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Published On:Friday, March 8, 2013
Posted by Sri Lanka Guardian

Equality is impossible with the same policing system

A promise is a promise: Time for action to end violence against women

| by Bijo Francis
Asian Human Rights Commission

( March 8, 2013, Hong Kong, Sri Lanka Guardian) Statistics apart, India is not a safe place for women to live. The recent unfortunate incidents of rape reported from the national capital and from other parts of the country have only brought the gruesome reality to the fore. Gender rights groups, the media and the enlightened public that responded to these events promptly, however missed to address an important impediment that makes India a dangerous place to live for women. Critiques left off, and many are yet to appreciate, the role played by the justice institutions in the country in dealing with crime.

Equality is a promise that a state makes to each one of its subjects. Fair trial is the guarantee upon which this promise is build. In India, unfortunately neither this promise nor the guarantee exists.
Violence committed against women, or the existence of manifold discriminatory practices women in India have to deal with, at home and in public places is a direct reflection of how defective the country's justice apparatuses are. This assessment is equally true concerning discrimination and violence perpetuated against minority groups, including the Dalits.

Discrimination of all forms is a manifestation of violence, though in some instances it need not physically hurt a person. It is trite to argue that discrimination negates equality. Equality is an unachievable concept in a country where justice dispensation has serious defects.

Concerning violence committed against women, today in India, there is no possibility where a victim could make a complaint against the incident, safely. Police stations, with officers who personify violence to such extent that they are perceived as uniformed criminals, is one of the most unsafe place for a woman in the country to approach, to complain against violence committed against the person. Officers lack the very basic expertise and equipment to undertake criminal investigations.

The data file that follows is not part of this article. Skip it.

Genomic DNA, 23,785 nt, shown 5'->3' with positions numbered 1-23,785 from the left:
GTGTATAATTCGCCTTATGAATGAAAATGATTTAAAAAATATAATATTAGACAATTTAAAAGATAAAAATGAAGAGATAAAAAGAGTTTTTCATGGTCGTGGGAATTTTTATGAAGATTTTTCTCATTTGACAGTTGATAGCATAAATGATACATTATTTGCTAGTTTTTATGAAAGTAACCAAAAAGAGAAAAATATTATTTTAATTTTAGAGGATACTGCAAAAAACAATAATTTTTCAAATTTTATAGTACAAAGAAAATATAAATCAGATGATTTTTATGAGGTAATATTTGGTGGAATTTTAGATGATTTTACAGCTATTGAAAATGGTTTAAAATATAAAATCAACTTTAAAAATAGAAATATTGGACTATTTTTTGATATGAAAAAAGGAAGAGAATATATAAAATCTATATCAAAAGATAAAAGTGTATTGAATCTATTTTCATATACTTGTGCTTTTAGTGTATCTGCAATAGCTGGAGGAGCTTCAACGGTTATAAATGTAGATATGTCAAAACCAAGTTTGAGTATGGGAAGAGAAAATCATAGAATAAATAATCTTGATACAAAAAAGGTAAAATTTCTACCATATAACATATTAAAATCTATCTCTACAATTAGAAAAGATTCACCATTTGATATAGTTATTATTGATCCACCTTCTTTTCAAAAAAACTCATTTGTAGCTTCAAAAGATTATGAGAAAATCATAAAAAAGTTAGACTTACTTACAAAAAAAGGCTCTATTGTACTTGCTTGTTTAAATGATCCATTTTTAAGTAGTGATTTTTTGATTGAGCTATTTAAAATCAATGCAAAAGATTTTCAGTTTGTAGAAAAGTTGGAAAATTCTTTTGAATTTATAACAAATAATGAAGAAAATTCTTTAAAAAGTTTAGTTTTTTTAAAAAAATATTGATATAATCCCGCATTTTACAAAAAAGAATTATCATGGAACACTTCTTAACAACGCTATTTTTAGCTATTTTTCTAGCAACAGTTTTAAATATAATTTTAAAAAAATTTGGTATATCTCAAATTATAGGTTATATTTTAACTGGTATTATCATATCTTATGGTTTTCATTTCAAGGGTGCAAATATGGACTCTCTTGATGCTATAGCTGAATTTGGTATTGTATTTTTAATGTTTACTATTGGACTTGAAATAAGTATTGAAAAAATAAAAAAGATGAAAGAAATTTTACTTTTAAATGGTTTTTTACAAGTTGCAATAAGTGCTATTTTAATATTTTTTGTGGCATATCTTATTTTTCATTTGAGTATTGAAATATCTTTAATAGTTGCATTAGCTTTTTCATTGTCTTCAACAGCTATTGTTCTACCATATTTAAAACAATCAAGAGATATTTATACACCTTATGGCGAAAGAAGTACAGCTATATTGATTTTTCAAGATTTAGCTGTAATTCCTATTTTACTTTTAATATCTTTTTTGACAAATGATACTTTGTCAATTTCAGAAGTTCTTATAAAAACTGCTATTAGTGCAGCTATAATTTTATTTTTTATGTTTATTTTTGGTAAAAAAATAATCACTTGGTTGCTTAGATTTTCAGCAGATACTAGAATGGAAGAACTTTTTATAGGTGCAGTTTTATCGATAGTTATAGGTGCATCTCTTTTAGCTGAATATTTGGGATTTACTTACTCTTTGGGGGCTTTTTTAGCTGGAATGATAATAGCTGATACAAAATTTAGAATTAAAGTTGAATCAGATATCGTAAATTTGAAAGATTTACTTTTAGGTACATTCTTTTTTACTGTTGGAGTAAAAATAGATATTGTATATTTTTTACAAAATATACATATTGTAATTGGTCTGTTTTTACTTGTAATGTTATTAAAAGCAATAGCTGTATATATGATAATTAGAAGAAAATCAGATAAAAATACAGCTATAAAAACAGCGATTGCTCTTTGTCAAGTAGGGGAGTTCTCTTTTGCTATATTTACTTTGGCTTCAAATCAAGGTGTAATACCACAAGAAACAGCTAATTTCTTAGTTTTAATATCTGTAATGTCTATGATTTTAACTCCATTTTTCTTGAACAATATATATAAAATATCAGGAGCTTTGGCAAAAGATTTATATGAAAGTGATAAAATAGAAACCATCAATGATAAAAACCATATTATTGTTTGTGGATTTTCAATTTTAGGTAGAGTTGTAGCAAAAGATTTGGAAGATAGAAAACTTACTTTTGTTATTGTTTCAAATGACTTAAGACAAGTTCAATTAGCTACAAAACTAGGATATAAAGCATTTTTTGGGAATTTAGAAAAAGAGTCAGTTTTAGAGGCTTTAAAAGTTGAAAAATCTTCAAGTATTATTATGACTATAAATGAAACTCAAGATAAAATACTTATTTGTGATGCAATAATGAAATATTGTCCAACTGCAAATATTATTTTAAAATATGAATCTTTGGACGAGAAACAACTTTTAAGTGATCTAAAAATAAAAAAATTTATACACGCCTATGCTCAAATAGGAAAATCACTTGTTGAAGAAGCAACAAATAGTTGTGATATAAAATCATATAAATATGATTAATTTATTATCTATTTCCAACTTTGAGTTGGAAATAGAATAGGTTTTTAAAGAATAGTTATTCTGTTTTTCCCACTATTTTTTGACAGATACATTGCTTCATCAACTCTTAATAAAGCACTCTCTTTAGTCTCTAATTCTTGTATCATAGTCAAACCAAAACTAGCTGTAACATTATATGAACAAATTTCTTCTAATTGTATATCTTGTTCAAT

Corruption is so widespread and common that medical doctors who are expected to examine a woman for injuries, could be literally purchased, so that not only their certificates and reports are thrown out of court during trials, but also one could get a doctor to refuse treatment to the victim. The most recent case reported from Kerala, yesterday, stands proof to the argument. A government medical doctor chased his patient out from the surgery table, since the patient refused to pay the bribe the doctor demanded. The police that intervened after the event when the public started protesting against the doctor sided with the doctor.

The nucleus upon which a criminal trial originates is the complaint filed by a victim and recorded by the police and the investigation report filed by the police in court. The charge, to be framed against the accused, depends entirely upon these two foundation stones. The conviction rate in the country, that remains at about 4 per cent is proof to the fact that there are serious defects in the criminal investigative process in the country. Without addressing this, enhancing punishment for a crime, in this context violence committed against women, would not ensure safety of women.

One of the fundamentals of punitive jurisprudence is the certainty of punishment to prevent crime, not the severity of it. Most Indian jurists, legislators, academics and other civil society actors refuse to acknowledge it. It is only unfortunate that the perpetrators know this well. Even as of today, there are hardly any sensible and consistent movements to reform the criminal justice dispensation system in India. Many that exist strive to promote rubbish like the "Kerala model" of policing.

Equality is a promise that a state makes to each one of its subjects. Fair trial is the guarantee upon which this promise is build. In India, unfortunately neither this promise nor the guarantee exists.

March 8, celebrated as the International Women's Day, has adopted “A promise is a promise: Time for action to end violence against women” as its global theme for this year. The theme, viewed in the Indian context with its failing justice apparatuses is meaningless without drastic reforms brought into the country's justice framework. The Asian Human Rights Commission expects that the civil society actors in India, most importantly its well-respected gender rights movement, will make the occasion to demand change to this unacceptable status quo.

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